We lawyers rely very heavily on trusted, highly-expert professional psychologists, and highly-specialized physicians to provide certified independent reports to the court.  Highly-qualified professionals can generally express, in reasonably simple terms, the reason why troubling and disabling pain symptoms can continue for many years.  If defence insurers and courts can understand that there are valid psychological and physical reasons for the continuation of pain, then proper compensation and damages can often be achieved.  If the pain is so severe that individuals cannot continue with their educational or work careers, there can be very substantial compensation for their lost opportunities and loss of past and future income.  General damages in Canada are subject to a cap, set by the Supreme Court of Canada, for the most severe and catastrophic cases.  Compensation for less severe cases is set on a descending scale, based upon precedent-making decisions of our courts.  There is no cap on economic damages for lost income and opportunities, so that this portion of damage awards can greatly exceed the awards for pain and suffering, which are termed “general damages.”

Within the last decade, medical science and medical specialists, highly skilled in the area of treating pain, as a separate phenomenon, have been able to establish that injured parties may develop central sensitization, which is related to post-injury changes in the nerve tissue in the spinal cord, brain stem, or higher centres of the brain.  Central sensitization causes these areas generate pain on their own, without any physical input from the periphery of the body, such as being pushed or hit in a sensitive area.  Chronic pain is defined as pain, which has a duration of more than six months, after physical healing has taken place.  If this is the case, we have found that many of our clients never recover fully from their pain.  Physicians and psychologists agree that chronic pain is a very complex entity, which has a “life of its own,” separate from the injury, which may have initially caused it.  Chronic pain involves many physical factors, including motor, sensory, autonomic, neuroendocrine, as well as psychological affective and cognitive factors.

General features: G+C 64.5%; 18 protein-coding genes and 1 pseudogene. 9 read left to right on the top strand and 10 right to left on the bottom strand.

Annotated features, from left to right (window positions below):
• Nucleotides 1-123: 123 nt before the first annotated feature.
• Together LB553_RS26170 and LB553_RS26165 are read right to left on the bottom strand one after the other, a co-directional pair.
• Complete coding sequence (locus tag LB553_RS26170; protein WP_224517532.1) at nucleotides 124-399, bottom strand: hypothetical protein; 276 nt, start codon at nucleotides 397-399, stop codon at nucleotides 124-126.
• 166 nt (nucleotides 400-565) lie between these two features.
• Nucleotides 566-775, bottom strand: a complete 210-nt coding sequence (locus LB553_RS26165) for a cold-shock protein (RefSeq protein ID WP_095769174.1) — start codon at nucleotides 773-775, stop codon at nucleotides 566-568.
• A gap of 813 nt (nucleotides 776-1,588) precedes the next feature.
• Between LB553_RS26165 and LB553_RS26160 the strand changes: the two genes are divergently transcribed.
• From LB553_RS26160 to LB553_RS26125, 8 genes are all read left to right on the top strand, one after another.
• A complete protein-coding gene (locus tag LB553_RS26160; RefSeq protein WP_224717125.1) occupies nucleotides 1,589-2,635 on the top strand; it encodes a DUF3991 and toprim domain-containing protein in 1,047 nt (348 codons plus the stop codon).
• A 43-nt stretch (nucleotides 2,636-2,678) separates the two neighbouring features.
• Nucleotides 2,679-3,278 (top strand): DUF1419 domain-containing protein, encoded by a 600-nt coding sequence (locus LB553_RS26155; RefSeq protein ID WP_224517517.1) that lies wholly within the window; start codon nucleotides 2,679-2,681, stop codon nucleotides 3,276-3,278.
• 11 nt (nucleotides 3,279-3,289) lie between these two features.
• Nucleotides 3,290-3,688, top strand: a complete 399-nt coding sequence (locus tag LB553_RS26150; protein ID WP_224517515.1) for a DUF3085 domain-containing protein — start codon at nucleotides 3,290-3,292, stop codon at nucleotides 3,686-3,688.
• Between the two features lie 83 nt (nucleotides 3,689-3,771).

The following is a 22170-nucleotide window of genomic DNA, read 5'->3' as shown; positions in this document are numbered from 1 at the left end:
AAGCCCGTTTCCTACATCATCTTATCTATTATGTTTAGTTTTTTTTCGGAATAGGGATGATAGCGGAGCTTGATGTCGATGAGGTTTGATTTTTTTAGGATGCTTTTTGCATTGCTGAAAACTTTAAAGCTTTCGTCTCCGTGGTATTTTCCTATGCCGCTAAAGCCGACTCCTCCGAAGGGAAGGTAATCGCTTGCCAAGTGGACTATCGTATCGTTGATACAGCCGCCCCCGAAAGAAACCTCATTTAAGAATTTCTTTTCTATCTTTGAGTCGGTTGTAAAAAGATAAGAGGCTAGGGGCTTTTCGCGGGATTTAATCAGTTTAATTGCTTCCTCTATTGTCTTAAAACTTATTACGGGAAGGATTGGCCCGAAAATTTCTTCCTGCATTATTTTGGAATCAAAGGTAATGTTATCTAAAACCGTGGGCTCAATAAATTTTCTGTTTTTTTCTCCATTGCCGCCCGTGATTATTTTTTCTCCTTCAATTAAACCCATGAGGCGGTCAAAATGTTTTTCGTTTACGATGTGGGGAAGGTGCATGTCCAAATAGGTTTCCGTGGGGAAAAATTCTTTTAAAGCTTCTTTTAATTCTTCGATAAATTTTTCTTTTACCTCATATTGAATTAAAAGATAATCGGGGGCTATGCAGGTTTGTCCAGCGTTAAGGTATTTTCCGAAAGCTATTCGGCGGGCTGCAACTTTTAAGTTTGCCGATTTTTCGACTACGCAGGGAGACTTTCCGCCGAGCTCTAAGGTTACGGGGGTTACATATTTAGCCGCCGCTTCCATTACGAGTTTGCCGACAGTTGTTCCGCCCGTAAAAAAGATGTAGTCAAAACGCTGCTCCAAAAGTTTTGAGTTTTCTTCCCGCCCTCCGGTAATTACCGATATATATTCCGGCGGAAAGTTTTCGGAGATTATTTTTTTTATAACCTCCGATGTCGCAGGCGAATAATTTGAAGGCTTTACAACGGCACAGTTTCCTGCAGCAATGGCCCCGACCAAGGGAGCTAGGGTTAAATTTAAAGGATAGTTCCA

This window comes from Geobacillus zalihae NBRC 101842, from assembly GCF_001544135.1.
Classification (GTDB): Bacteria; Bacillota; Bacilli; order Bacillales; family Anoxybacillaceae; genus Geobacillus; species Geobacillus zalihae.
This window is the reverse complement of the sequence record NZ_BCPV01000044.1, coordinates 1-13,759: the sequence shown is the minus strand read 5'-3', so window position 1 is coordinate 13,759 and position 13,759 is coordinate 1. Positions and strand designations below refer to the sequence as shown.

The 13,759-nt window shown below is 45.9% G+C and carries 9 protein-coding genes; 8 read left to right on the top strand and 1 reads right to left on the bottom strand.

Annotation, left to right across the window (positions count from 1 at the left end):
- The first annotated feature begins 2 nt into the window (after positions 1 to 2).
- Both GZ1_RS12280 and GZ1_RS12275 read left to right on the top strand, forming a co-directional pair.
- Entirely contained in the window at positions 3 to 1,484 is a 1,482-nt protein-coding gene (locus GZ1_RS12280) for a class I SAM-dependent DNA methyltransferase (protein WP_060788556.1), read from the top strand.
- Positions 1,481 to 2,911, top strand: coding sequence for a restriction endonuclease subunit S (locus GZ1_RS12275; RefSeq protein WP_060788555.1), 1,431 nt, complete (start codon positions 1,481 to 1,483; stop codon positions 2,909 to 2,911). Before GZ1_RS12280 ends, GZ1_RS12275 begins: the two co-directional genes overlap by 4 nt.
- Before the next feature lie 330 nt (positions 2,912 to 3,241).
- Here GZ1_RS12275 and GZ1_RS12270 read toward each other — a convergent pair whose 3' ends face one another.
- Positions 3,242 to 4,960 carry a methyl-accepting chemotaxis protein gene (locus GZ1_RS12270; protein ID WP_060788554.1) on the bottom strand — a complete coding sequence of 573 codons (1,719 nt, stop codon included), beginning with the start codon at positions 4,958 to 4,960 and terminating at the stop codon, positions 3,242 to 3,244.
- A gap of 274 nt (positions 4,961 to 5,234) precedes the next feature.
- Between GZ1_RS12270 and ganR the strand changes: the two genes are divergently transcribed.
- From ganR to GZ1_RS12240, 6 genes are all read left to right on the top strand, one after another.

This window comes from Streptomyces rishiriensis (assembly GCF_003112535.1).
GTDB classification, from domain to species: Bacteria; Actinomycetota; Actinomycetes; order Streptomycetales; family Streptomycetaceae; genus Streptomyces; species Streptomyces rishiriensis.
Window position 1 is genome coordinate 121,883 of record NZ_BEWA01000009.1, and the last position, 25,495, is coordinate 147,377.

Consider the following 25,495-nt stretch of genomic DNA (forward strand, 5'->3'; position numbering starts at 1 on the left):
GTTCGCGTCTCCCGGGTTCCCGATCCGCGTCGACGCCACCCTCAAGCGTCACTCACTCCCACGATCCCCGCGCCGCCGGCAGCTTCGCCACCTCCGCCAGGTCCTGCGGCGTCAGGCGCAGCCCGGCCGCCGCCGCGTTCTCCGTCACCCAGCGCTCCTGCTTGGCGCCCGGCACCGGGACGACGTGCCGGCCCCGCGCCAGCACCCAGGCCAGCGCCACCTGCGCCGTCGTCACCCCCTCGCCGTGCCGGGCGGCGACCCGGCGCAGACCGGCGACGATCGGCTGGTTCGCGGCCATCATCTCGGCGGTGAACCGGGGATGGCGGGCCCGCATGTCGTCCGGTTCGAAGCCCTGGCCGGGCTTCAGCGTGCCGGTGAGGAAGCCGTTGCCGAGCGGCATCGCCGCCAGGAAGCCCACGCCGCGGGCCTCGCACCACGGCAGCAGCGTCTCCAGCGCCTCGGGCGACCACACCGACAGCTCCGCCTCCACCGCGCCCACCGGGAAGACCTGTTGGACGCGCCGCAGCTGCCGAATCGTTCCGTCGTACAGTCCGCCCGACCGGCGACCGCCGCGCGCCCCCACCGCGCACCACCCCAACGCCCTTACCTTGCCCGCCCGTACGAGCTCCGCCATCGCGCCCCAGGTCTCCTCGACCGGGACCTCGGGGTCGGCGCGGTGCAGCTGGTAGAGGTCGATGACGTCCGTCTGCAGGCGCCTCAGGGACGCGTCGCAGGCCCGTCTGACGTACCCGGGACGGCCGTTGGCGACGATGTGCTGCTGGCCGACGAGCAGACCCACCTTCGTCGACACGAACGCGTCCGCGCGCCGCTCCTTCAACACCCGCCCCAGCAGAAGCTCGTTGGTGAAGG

Many of our clients come to us in a highly-distressed and frustrated state, if their pain has not cleared up, or substantially resolved, within a year of their injury.  It takes patience and understanding, on the part of trained professionals, to try to guide them through the process of recognizing and learning to cope and live with chronic pain.  Here in Ontario, our compensation scheme, as described in the Insurance Act, dictates that motor vehicle accident victims are not to be compensated, unless their injuries are severe, permanent and disabling.  In addition, they face ever-increasing deductibles to try to discourage what the insurers like to call “minor claims.”  As explained above, we have found that often relatively-minor physical injuries may lead to long-lasting, and disabling pain symptoms, which can be devastating to the accident victim.  Chronic pain, in and of itself, can qualify a party, injured in a motor vehicle accident in Ontario, to substantial compensation, which can make a lawsuit against the at-fault party worthwhile, despite the escalating deductible, which applies to these claims.  At present, the deductible is $36,540.00 per individual collision or accident, in which a person is injured.

Fortunately, we have been able to help the ever-increasing number of our clients to obtain proper compensation for their chronic pain and the devastating effects on their lives and careers, which it has caused.